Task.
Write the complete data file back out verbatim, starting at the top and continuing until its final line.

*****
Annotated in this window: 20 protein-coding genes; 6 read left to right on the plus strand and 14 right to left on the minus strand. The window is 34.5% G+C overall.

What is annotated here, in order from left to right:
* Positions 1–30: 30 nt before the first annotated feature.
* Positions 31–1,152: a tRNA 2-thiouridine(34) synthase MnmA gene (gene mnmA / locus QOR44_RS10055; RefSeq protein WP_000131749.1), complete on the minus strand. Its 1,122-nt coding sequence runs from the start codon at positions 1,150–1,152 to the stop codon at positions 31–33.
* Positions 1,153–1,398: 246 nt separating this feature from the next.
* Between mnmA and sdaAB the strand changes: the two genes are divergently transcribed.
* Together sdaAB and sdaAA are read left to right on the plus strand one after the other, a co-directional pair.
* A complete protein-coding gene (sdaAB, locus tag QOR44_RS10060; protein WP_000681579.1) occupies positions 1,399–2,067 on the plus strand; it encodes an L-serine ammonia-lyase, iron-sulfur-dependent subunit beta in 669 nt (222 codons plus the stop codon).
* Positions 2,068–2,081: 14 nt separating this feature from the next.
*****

Annotated in this window: 20 protein-coding genes; 6 read left to right on the plus strand and 14 right to left on the minus strand. The window is 34.5% G+C overall.

What is annotated here, in order from left to right:
* Positions 1–30: 30 nt before the first annotated feature.
* Positions 31–1,152: a tRNA 2-thiouridine(34) synthase MnmA gene (gene mnmA / locus QOR44_RS10055; RefSeq protein WP_000131749.1), complete on the minus strand. Its 1,122-nt coding sequence runs from the start codon at positions 1,150–1,152 to the stop codon at positions 31–33.
* Positions 1,153–1,398: 246 nt separating this feature from the next.
* Between mnmA and sdaAB the strand changes: the two genes are divergently transcribed.
* Together sdaAB and sdaAA are read left to right on the plus strand one after the other, a co-directional pair.
* A complete protein-coding gene (sdaAB, locus tag QOR44_RS10060; protein WP_000681579.1) occupies positions 1,399–2,067 on the plus strand; it encodes an L-serine ammonia-lyase, iron-sulfur-dependent subunit beta in 669 nt (222 codons plus the stop codon).
* Positions 2,068–2,081: 14 nt separating this feature from the next.